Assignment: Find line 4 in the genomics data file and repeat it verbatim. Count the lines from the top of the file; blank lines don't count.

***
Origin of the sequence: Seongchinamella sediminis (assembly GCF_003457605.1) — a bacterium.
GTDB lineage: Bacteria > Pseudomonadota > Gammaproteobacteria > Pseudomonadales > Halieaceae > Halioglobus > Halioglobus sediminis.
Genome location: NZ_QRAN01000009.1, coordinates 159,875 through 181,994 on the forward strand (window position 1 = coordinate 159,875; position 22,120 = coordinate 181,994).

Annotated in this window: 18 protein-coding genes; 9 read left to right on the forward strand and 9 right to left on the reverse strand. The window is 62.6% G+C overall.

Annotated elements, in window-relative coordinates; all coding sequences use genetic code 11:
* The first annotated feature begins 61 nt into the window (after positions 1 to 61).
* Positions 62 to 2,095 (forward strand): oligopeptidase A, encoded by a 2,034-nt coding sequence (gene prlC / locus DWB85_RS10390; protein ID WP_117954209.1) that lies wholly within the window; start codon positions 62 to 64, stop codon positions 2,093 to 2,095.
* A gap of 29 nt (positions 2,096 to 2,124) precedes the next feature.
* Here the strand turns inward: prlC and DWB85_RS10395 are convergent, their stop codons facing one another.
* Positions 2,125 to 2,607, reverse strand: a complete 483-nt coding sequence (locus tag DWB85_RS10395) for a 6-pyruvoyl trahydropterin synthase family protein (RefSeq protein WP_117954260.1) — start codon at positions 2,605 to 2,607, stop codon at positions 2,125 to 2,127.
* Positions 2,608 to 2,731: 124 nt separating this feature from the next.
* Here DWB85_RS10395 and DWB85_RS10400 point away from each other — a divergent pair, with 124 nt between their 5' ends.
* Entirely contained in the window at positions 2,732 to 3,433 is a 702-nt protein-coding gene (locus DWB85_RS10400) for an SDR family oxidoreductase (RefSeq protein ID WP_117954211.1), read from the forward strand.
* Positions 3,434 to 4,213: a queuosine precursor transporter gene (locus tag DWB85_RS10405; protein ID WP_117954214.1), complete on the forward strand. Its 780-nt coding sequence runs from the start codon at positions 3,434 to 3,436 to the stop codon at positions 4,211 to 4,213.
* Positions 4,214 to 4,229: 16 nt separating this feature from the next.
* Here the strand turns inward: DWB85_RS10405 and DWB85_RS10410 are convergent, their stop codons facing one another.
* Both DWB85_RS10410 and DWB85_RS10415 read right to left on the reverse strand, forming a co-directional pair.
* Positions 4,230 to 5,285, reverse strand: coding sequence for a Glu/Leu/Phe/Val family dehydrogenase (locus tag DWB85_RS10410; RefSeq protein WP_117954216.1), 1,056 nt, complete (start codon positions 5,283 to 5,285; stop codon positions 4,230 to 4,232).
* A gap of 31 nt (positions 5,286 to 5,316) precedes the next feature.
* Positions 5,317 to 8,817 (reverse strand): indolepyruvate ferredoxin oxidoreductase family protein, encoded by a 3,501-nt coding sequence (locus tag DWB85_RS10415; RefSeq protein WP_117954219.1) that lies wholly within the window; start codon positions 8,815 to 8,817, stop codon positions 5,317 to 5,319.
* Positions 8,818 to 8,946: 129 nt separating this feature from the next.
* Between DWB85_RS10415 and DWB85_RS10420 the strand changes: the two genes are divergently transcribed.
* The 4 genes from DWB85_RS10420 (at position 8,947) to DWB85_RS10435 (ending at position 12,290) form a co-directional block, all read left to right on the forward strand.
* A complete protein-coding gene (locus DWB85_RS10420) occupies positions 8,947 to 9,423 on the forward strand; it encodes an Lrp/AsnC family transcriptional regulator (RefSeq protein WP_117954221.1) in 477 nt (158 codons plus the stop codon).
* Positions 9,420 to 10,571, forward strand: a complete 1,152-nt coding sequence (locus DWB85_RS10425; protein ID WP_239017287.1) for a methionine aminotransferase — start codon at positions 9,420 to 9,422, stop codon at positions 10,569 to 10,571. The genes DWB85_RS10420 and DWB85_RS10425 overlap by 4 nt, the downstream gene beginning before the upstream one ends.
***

Annotated in this window: 18 protein-coding genes; 9 read left to right on the forward strand and 9 right to left on the reverse strand. The window is 62.6% G+C overall.